author = "Weinberger, {Paul M.} and Ziwei Yu and Bruce Haffty and Diane Kowalski and Malini Harigopal and Janet Brandsma and Clarence Sasaki and John Joe and Camp, {Robert L.} and Rimm, {David L.} and Amanda Psyrri",
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Weinberger, PM, Yu, Z, Haffty, B, Kowalski, D, Harigopal, M, Brandsma, J, Sasaki, C, Joe, J, Camp, RL, Rimm, DL & Psyrri, A 2006, 'Molecular classification identifies a subset of human papillomavirus- associated oropharyngeal cancers with favorable prognosis', Journal of Clinical Oncology, vol. 24, no. 5, pp. 736-747. https://doi.org/10.1200/JCO.2004.00.3335

Molecular classification identifies a subset of human papillomavirus- associated oropharyngeal cancers with favorable prognosis. / Weinberger, Paul M.; Yu, Ziwei; Haffty, Bruce; Kowalski, Diane; Harigopal, Malini; Brandsma, Janet; Sasaki, Clarence; Joe, John; Camp, Robert L.; Rimm, David L.; Psyrri, Amanda.

In: Journal of Clinical Oncology, Vol. 24, No. 5, 10.02.2006, p. 736-747.

Research output: Contribution to journalArticle

TY - JOUR

T1 - Molecular classification identifies a subset of human papillomavirus- associated oropharyngeal cancers with favorable prognosis

AU - Weinberger, Paul M.

AU - Yu, Ziwei

AU - Haffty, Bruce

AU - Kowalski, Diane

AU - Harigopal, Malini

AU - Brandsma, Janet

AU - Sasaki, Clarence

AU - Joe, John

AU - Camp, Robert L.

AU - Rimm, David L.

AU - Psyrri, Amanda

PY - 2006/2/10

Y1 - 2006/2/10

N2 - Purpose: We sought to determine the prevalence of biologically relevant human papillomavirus (HPV) in oropharyngeal squamous cell carcinoma (OSCC). Retinoblastoma (Rb) downregulation by HPV E7 results in p16 upregulation. We hypothesized that p16 overexpression in OSCC defines HPV-induced tumors with favorable prognosis. Methods: Using real-time polymerase chain reaction for HPV16, we determined HPV16 viral load in a cohort of 79 OSCCs annotated with long-term patient follow-up. A tissue microarray including these cases was also analyzed for p53, p16, and Rb utilizing in situ quantitative protein expression analysis. Seventy-seven tumors were classified into a three-class model on the basis of p16 expression and HPV-DNA presence: class I, HPV-, p16 low; class II, HPV+, p16 low; and class III, HPV+, p16 high. Results: Sixty-one percent of OSCCs were HPV16+; HPV status alone was of no prognostic value for local recurrence and was barely significant for survival times. Overall survival was improved in class III (79%) compared with the other two classes (20% and 18%; P = .0095). Disease-free survival for the same class was 75% versus 15% and 13% (P = .0025). The 5-year local recurrence was 14% in class III versus 45% and 74% (P = .03). Only patients in class III had significantly lower p53 and Rb expression (P = .017 and .001, respectively). Multivariable survival analysis confirmed the prognostic value of the three-class model. Conclusion: Using this system for classification, we define the molecular profile of HPV+ OSCC with favorable prognosis, namely HPV+/p16 high (class III). This study defines a novel classification scheme that may have value for patient stratification for clinical trials testing HPV-targeted therapies.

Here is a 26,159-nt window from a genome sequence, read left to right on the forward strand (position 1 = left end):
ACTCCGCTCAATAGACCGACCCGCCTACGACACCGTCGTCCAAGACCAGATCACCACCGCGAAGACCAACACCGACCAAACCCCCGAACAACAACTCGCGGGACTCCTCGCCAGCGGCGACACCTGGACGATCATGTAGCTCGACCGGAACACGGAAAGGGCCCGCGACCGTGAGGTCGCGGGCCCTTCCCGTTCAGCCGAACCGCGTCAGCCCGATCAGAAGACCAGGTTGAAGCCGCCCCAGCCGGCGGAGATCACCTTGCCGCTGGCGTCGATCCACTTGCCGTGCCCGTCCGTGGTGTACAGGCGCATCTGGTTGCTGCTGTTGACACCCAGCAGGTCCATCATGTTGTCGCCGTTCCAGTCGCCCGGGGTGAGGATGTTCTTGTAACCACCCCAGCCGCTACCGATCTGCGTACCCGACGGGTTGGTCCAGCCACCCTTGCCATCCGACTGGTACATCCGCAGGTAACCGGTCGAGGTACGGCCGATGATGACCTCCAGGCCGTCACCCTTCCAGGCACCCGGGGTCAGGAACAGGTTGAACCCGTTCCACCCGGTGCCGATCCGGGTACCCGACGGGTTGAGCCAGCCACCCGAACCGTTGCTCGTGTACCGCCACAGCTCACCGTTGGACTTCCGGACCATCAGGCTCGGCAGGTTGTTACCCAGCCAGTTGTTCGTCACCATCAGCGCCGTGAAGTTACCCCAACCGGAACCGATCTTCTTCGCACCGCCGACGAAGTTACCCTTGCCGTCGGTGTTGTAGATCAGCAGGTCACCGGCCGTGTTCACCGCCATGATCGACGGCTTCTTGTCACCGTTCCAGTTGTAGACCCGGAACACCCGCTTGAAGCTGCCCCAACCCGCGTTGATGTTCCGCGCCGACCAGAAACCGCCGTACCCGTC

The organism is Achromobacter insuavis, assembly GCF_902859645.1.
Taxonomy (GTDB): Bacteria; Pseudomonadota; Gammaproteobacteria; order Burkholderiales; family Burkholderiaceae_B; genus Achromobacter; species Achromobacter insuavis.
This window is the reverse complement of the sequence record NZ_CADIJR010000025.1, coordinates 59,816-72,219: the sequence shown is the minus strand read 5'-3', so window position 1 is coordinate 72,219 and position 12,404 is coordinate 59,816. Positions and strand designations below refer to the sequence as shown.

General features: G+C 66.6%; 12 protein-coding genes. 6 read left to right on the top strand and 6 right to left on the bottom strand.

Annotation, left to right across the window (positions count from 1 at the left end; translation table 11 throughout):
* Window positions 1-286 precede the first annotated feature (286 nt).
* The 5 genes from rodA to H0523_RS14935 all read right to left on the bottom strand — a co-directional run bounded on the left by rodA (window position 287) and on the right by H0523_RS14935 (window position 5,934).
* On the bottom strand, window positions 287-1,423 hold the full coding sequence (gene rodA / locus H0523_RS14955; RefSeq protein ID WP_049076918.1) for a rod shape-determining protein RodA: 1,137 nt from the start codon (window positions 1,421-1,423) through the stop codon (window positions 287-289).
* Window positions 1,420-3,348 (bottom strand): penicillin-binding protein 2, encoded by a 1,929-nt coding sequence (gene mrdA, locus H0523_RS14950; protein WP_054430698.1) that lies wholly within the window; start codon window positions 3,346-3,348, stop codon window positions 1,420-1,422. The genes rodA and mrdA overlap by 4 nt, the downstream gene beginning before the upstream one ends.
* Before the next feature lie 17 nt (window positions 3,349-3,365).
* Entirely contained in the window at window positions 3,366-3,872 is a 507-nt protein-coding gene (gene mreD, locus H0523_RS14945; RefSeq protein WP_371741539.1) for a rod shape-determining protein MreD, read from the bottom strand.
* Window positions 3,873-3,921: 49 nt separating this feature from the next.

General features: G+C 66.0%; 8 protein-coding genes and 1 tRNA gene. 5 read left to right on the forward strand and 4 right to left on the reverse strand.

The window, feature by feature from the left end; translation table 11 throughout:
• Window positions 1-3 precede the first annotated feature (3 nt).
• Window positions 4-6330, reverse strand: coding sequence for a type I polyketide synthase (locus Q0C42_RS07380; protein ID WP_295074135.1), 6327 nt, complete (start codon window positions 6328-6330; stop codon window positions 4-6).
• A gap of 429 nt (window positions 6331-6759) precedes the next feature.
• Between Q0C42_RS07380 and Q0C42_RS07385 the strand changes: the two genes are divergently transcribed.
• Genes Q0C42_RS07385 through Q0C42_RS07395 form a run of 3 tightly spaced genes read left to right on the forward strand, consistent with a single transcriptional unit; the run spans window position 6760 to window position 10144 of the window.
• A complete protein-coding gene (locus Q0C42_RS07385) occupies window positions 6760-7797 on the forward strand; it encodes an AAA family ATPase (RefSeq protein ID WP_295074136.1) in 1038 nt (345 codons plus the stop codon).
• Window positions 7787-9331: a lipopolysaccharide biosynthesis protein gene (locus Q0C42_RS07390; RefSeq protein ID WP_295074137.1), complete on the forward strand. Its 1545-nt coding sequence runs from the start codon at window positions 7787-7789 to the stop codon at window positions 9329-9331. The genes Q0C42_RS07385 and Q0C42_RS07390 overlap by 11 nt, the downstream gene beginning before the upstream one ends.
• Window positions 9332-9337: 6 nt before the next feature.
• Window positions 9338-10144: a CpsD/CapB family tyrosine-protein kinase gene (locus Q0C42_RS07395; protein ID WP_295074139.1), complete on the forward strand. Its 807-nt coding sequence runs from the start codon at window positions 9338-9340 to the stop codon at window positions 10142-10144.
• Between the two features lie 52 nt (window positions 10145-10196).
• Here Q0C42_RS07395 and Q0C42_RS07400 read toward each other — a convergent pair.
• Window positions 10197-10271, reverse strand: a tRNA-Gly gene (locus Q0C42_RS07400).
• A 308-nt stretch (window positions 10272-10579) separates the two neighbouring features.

AB - Purpose: We sought to determine the prevalence of biologically relevant human papillomavirus (HPV) in oropharyngeal squamous cell carcinoma (OSCC). Retinoblastoma (Rb) downregulation by HPV E7 results in p16 upregulation. We hypothesized that p16 overexpression in OSCC defines HPV-induced tumors with favorable prognosis. Methods: Using real-time polymerase chain reaction for HPV16, we determined HPV16 viral load in a cohort of 79 OSCCs annotated with long-term patient follow-up. A tissue microarray including these cases was also analyzed for p53, p16, and Rb utilizing in situ quantitative protein expression analysis. Seventy-seven tumors were classified into a three-class model on the basis of p16 expression and HPV-DNA presence: class I, HPV-, p16 low; class II, HPV+, p16 low; and class III, HPV+, p16 high. Results: Sixty-one percent of OSCCs were HPV16+; HPV status alone was of no prognostic value for local recurrence and was barely significant for survival times. Overall survival was improved in class III (79%) compared with the other two classes (20% and 18%; P = .0095). Disease-free survival for the same class was 75% versus 15% and 13% (P = .0025). The 5-year local recurrence was 14% in class III versus 45% and 74% (P = .03). Only patients in class III had significantly lower p53 and Rb expression (P = .017 and .001, respectively). Multivariable survival analysis confirmed the prognostic value of the three-class model. Conclusion: Using this system for classification, we define the molecular profile of HPV+ OSCC with favorable prognosis, namely HPV+/p16 high (class III). This study defines a novel classification scheme that may have value for patient stratification for clinical trials testing HPV-targeted therapies.